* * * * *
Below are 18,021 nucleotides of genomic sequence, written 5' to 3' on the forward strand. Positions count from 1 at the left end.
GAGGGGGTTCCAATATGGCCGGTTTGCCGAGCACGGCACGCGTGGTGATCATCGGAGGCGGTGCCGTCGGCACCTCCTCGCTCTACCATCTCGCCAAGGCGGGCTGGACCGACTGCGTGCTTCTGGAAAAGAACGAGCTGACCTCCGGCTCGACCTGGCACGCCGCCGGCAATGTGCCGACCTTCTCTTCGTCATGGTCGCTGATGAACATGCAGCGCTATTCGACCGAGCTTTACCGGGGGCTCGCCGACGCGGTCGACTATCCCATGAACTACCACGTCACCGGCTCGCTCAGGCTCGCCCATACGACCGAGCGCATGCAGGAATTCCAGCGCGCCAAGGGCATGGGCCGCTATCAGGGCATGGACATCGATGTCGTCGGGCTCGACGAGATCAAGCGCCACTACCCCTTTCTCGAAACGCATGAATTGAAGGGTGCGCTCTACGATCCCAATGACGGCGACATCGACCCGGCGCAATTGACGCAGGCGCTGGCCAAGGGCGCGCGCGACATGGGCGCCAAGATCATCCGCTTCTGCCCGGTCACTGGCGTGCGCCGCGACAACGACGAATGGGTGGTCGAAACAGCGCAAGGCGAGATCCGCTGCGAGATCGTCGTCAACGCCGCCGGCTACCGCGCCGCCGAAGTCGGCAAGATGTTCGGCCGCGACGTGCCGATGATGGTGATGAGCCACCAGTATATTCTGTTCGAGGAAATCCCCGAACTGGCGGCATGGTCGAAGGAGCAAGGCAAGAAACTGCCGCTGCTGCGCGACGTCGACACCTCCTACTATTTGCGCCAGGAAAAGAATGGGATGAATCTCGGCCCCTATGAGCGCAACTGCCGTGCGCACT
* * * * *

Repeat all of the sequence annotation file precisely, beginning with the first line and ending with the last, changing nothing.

Below are 18,021 nucleotides of genomic sequence, written 5' to 3' on the forward strand. Positions count from 1 at the left end.
GAGGGGGTTCCAATATGGCCGGTTTGCCGAGCACGGCACGCGTGGTGATCATCGGAGGCGGTGCCGTCGGCACCTCCTCGCTCTACCATCTCGCCAAGGCGGGCTGGACCGACTGCGTGCTTCTGGAAAAGAACGAGCTGACCTCCGGCTCGACCTGGCACGCCGCCGGCAATGTGCCGACCTTCTCTTCGTCATGGTCGCTGATGAACATGCAGCGCTATTCGACCGAGCTTTACCGGGGGCTCGCCGACGCGGTCGACTATCCCATGAACTACCACGTCACCGGCTCGCTCAGGCTCGCCCATACGACCGAGCGCATGCAGGAATTCCAGCGCGCCAAGGGCATGGGCCGCTATCAGGGCATGGACATCGATGTCGTCGGGCTCGACGAGATCAAGCGCCACTACCCCTTTCTCGAAACGCATGAATTGAAGGGTGCGCTCTACGATCCCAATGACGGCGACATCGACCCGGCGCAATTGACGCAGGCGCTGGCCAAGGGCGCGCGCGACATGGGCGCCAAGATCATCCGCTTCTGCCCGGTCACTGGCGTGCGCCGCGACAACGACGAATGGGTGGTCGAAACAGCGCAAGGCGAGATCCGCTGCGAGATCGTCGTCAACGCCGCCGGCTACCGCGCCGCCGAAGTCGGCAAGATGTTCGGCCGCGACGTGCCGATGATGGTGATGAGCCACCAGTATATTCTGTTCGAGGAAATCCCCGAACTGGCGGCATGGTCGAAGGAGCAAGGCAAGAAACTGCCGCTGCTGCGCGACGTCGACACCTCCTACTATTTGCGCCAGGAAAAGAATGGGATGAATCTCGGCCCCTATGAGCGCAACTGCCGTGCGCACT